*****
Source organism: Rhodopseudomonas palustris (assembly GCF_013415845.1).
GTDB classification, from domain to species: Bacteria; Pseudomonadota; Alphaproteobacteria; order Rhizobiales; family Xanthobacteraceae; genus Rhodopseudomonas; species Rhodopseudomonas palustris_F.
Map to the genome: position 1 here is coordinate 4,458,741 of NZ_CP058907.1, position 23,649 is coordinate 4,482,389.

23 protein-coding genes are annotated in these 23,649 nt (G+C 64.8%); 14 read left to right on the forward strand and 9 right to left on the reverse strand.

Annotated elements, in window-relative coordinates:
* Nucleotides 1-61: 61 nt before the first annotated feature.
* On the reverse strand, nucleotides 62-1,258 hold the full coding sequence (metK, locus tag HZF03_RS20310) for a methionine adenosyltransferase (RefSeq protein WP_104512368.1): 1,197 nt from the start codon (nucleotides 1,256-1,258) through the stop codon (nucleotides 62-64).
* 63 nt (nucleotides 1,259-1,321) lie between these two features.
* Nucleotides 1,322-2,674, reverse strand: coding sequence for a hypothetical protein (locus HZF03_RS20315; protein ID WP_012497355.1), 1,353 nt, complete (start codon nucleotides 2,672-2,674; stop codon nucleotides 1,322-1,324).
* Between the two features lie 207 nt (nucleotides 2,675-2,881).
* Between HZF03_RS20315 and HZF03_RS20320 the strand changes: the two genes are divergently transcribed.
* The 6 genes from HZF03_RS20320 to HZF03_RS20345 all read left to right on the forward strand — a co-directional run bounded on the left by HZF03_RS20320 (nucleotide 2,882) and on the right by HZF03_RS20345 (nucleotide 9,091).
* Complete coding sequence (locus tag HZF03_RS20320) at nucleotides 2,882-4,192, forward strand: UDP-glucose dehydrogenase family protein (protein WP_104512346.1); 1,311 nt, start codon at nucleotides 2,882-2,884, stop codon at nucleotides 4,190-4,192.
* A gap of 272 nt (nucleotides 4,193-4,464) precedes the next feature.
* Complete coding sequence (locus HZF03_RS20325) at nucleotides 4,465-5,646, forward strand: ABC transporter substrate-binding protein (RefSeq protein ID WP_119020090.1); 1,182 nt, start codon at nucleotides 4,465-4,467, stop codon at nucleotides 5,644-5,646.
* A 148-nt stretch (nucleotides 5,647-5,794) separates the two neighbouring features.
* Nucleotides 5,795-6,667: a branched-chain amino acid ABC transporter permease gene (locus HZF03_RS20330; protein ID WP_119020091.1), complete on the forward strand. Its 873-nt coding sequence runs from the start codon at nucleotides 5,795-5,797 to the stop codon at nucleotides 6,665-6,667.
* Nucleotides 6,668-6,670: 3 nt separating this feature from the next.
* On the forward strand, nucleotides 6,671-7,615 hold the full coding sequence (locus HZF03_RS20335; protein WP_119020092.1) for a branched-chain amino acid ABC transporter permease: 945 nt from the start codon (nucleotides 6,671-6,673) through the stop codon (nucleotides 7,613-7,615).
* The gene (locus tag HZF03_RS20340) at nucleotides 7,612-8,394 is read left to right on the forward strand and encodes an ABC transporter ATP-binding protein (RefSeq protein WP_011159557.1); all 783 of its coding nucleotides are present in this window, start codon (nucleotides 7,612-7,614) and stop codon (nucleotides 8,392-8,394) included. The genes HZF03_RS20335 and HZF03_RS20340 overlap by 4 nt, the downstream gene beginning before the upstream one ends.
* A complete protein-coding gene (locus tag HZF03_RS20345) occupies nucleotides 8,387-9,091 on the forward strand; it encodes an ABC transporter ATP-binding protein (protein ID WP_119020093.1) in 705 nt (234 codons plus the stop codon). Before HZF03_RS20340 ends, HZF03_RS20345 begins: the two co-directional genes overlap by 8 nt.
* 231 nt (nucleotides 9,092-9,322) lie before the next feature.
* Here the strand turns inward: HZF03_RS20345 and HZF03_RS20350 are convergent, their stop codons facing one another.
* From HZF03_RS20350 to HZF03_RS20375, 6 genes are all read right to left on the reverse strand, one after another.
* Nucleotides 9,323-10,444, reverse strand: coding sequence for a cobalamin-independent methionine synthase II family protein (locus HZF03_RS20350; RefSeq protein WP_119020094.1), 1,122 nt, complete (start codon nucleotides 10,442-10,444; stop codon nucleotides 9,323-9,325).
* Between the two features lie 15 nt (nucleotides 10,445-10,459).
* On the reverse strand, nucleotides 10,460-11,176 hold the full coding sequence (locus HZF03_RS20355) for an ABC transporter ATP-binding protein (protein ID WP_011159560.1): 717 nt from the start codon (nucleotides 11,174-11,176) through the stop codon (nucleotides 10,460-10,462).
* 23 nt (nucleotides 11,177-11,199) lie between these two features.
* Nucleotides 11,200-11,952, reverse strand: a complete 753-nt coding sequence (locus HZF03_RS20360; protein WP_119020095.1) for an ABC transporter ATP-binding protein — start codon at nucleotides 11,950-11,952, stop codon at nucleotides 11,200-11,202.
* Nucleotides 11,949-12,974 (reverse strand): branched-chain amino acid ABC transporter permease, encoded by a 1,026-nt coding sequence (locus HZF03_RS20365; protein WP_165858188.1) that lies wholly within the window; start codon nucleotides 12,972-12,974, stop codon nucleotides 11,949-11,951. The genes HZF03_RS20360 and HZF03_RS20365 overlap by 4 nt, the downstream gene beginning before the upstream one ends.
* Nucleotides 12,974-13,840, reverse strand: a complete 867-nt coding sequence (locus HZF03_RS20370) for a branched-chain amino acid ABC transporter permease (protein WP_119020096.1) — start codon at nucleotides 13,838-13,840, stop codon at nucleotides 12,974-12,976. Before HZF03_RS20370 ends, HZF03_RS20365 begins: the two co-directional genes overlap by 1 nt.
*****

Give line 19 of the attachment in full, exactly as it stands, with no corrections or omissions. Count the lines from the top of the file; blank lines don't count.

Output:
* On the forward strand, nucleotides 6,671-7,615 hold the full coding sequence (locus HZF03_RS20335; protein WP_119020092.1) for a branched-chain amino acid ABC transporter permease: 945 nt from the start codon (nucleotides 6,671-6,673) through the stop codon (nucleotides 7,613-7,615).